Brinker congratulated Gordon for being in a balanced portfolio as he neared retirement. Brinker said "The reason you go to a balanced portfolio when you're within a few years of retirement, is because you want to insulate yourself -- it's a portfolio inoculation...........against extraordinary market swings. Something like this which has been essentially been unforeseen in the Wall Street community. You insulate yourself against the unforeseen, the Black Swan, if you want to use Taleb's approach, by having a balanced approach. And the reason you want a balanced approach in the years approaching, as well as in retirement, is you really don't want that kind of volatility. Twenty percent volatility, yes, you can accept that in an extraordinary situation like this which Alan Greenspan calls a once in a century event -- his words this week.......
.......And as long as there is uncertainty out there, as long as there is extreme difficulty in getting a handle on the future as there has been recently in these chaotic times all over the world, as long as that situation prevails, I would stay where you are. Now if you get down the road to a point where you say we've seen some stabilization develop -- and in the ideal world we've seen a successful test of a market bottom area develop on reduced volume, reduced emotion, if you get to a position like that, then I would consider returning yourself to 50-50. You're at 42-58. I'd stay there right now. But if you could identify a position like that -- and I'm certainly working to identify a position like that -- then I think you could think about the possibility to returning to a 50-50 situation.......
........ Believe it or not, 'This too shall pass,' this is not the end for the United States of America. There is no way that I can believe this is the end of the United States --'This too shall pass'. This economy will eventually right itself. It will return to a growth track, and it will do so without all these excesses we've been seeing. And when that happens, I think we'll be back in period where the stock market will make good returns. But I think we are in a period right now where I'd be patient and allow things to work themselves out and get to a point where you can say now it makes sense, maybe I'll return to 50-50."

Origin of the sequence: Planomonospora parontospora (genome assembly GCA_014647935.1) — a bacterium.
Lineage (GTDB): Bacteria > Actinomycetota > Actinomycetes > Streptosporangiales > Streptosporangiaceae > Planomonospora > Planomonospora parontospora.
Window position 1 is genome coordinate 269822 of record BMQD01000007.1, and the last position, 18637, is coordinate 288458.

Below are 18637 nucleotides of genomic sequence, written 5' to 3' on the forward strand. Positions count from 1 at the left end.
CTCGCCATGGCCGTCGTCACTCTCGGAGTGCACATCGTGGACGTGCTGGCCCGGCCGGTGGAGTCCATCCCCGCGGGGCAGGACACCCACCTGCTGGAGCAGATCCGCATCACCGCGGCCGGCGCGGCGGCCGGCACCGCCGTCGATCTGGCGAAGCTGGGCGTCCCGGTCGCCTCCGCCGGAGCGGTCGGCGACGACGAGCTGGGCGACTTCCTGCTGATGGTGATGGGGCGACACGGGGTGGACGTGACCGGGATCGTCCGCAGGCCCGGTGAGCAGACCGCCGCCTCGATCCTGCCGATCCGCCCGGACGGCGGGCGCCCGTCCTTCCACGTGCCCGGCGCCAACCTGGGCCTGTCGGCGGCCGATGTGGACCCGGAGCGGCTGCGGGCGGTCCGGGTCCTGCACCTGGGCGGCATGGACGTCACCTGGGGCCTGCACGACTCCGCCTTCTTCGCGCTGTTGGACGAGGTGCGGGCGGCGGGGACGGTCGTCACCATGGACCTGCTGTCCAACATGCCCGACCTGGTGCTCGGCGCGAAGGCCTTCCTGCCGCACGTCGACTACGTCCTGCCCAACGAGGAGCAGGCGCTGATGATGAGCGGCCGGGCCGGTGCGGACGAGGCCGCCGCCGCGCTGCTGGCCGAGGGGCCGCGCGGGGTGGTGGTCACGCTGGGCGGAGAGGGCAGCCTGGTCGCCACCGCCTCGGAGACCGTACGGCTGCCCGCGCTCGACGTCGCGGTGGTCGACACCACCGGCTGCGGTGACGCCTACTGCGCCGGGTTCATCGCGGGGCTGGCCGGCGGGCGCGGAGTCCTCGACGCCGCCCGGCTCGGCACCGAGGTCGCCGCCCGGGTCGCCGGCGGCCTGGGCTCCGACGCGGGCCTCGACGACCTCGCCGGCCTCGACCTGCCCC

Honeybee EC: Throughout this almost 50% bear market decline, Bob Brinker has consistently advised keeping all stock market money invested. He did this by either repeatedly issuing outright buy levels at much higher prices or consistent dollar-cost-averaging. Conclusion: Everyone who has followed his advice has had at least 50% of their total investment money in the stock market for the whole decline. And it is worth noting that Gordon did not actually follow Bob Brinker's recommendations.
Caller four -- Matt told Brinker that these times would be "much scarier" if "we didn't have you." Then he asked about TIPS and how to compute the implied inflation rate (Brinker has covered this before). Brinker reminded Matt that he didn't have a crystal ball.
Caller five -- Nicole made comments on the tax ramifications of a real estate "short sale." Brinker said that he is not a CPA and that it's best to check with one for answers to tax questions.